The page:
and powerless to penetrate beyond her.
I have written before of viewing old subjects with new eyes (that summarizes how a Kauai I thought I knew well after multiple visits that began in the early 1980s, gradually revealed new truths about herself, but only after I changed my own way of "looking"), but never before have I experienced this as deeply as I did on the most recent trip my family and I took to the Pacific Northwest; specifically, the eastern part of the Olympic Peninsula that opens into the Hood Canal. As on myriad past trips, my reading material played an unexpected but vital part in steering my eye/I toward specific elements of the physical environment. In Scotland, I was "accompanied" by a biographies of William James (in 2009) and of Jon Schueler (2016), and both shaped the photography I did on those trips; likewise, in Kauai (in 2014), my compositions arose in part from a book about the island's history that I was immersed in on that trip; and the same in Alaska (in 2018), when a book on Alaska's history gently fueled my imagery. On our first trip to the Northwest (in 2019), I was reading histories and biographies of 19th century Western/U.S. photographers (William Henry Jackson and Carleton Watkins), and my photographs from that trip tended toward the Ansel-Adams-ish "epic" macro landscapes. But, on this most recent trip, my lens was almost always trained on far quieter and subtler kinds of micro-landscapes.
To be sure, part of the reason was the weather. While July's "heat dome" (that descended over much of the Pacific northwest) had dissipated by the time we arrived, it had not gone entirely, and the area was blanketed in unseasonably high temperatures and perfectly clear skies (i.e., far from ideal conditions for landscape photography). Luckily, the book I chose to accompany me on this trip provided both solace (from the physical conditions) and nourishment (of a spiritual kind), that together compelled me to view an old subject with astonishingly new eyes.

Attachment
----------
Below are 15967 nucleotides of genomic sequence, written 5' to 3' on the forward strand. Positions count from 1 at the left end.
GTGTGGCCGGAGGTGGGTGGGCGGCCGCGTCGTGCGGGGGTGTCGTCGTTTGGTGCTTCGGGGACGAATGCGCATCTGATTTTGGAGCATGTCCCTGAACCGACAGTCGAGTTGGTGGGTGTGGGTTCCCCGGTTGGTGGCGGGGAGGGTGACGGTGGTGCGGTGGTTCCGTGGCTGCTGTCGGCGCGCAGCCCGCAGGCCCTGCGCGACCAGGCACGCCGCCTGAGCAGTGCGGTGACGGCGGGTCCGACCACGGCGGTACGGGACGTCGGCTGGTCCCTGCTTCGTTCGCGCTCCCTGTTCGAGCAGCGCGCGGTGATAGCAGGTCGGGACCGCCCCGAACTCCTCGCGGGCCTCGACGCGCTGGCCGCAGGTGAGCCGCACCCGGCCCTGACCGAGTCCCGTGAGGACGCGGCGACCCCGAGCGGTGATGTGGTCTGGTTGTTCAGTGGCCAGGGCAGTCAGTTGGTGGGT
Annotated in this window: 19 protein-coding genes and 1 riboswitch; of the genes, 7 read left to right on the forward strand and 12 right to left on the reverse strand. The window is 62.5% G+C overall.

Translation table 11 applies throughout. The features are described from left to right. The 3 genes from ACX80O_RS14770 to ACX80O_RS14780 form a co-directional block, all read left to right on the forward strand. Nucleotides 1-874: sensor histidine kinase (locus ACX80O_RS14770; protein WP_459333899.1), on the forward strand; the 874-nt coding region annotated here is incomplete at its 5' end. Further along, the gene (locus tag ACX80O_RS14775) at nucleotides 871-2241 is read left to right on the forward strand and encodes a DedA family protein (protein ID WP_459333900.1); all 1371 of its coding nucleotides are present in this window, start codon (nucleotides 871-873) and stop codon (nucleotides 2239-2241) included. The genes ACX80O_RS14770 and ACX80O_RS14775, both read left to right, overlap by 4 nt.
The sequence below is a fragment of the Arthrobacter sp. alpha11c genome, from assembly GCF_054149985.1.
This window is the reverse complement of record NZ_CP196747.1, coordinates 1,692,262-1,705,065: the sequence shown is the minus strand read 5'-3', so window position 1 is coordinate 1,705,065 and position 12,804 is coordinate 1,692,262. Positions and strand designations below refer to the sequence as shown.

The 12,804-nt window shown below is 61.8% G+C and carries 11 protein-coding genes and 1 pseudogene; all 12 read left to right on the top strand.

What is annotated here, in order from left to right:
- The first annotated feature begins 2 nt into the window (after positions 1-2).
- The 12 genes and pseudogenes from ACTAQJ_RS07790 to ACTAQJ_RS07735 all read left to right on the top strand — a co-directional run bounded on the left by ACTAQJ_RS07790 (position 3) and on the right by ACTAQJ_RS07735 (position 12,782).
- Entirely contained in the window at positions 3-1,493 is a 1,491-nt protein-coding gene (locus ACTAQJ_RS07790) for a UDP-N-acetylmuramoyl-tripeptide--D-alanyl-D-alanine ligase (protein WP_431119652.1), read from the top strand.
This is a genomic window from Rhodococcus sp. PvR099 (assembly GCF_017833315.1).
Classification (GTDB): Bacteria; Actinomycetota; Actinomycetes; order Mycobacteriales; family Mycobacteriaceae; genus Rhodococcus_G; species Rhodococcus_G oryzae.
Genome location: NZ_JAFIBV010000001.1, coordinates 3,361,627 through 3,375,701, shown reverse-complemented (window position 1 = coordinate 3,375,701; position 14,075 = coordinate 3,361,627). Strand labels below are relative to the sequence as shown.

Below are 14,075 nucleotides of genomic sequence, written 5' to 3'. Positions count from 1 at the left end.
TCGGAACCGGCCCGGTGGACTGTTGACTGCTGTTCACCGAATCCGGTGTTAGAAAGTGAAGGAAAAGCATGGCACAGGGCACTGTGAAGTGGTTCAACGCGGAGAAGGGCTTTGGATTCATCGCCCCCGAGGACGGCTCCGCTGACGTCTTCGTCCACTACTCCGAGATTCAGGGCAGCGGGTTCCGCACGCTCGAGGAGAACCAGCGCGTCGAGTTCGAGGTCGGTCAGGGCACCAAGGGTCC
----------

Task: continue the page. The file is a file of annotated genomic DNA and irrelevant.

The book is called The Heart of the World, one of seven that Ian Baker has written on Himalayan and Tibetan cultural history, environment, art, and medicine. This particular book - written in 2004, and one of the very best adventure/spiritual-quests I have ever read (!) - is ostensibly about finding a fabled colossal waterfall deep within an unexplored part of Tibet’s Tsangpo gorges in the Himalayas (Baker has subsequently been honored by the National Geographic Society as one of six ‘Explorers for the Millennium’ for the ethnographic and geographical research he was a part during his quest to find this waterfall), but is really an extraordinary (and extraordinarily spiritual) account of how one's state-of-mind/reality determines access to Beyul, or "hidden lands where the essence of the Buddhist Tantras is said to be preserved."
Writing of Beyul, the Dalai Lama asserts in the book's introduction, that "...such sacred environments ... are not places to escape the world, but to enter in more deeply. The qualities inherent in such places reveal the interconnectedness of all life and deepen awareness of hidden regions of the mind and spirit. Visiting such places with a good motivation and appropriate merit, the pilgrim can learn to see the world differently from the way it commonly appears..."
While in the Pacific northwest, I read small bits of The Heart of the World each day, cherishing and relishing it's quiet insights and deep wisdom before drifting off to sleep, and anticipating the next day's activities. The result was that my attention was drawn far less to "Wagnerian epic"-like vistas, and more (so much more!) to the timeless essence of place - such as the Oyster-shells seen in the triptych above. Why Oysters? For one thing, our Airnb rental was close to the Hamma Hamma oyster saloon near Lillywaup, WA; so - given the "non photographer's weather" - my wife and I wound up having a lot of time to kill during the day enjoying local quisine. For another - in dreams at least - oysters are associated with quiet meditation and “going within." And, since like palimpsests, oysters record both time and events, their ubiquity in Lillywaup (heck throughout the Hood canal) entwined with my nightly excursions into Tibetan Beyuls. Oysters became my own palimpsests of spiritual and aesthetic journeys, both real and imagined. I was utterly mesmerized by their siren call; the elegance of their form, and the numinous quality of their decaying shells. And on those rare occasions when I was lucky enough to have particularly "good motivation and appropriate merit" - such as when I chanced upon a small deserted beach strewn with oyster shells - the results were pure magic! I caught brief glimpses of the preternatural luminescence that permeates an ineffable Beyul-of-the-mind.
For those of you interested in viewing a few more examples of what I'm tentatively calling "Numinous Palimpsests," I have posted a small portfolio on my main website.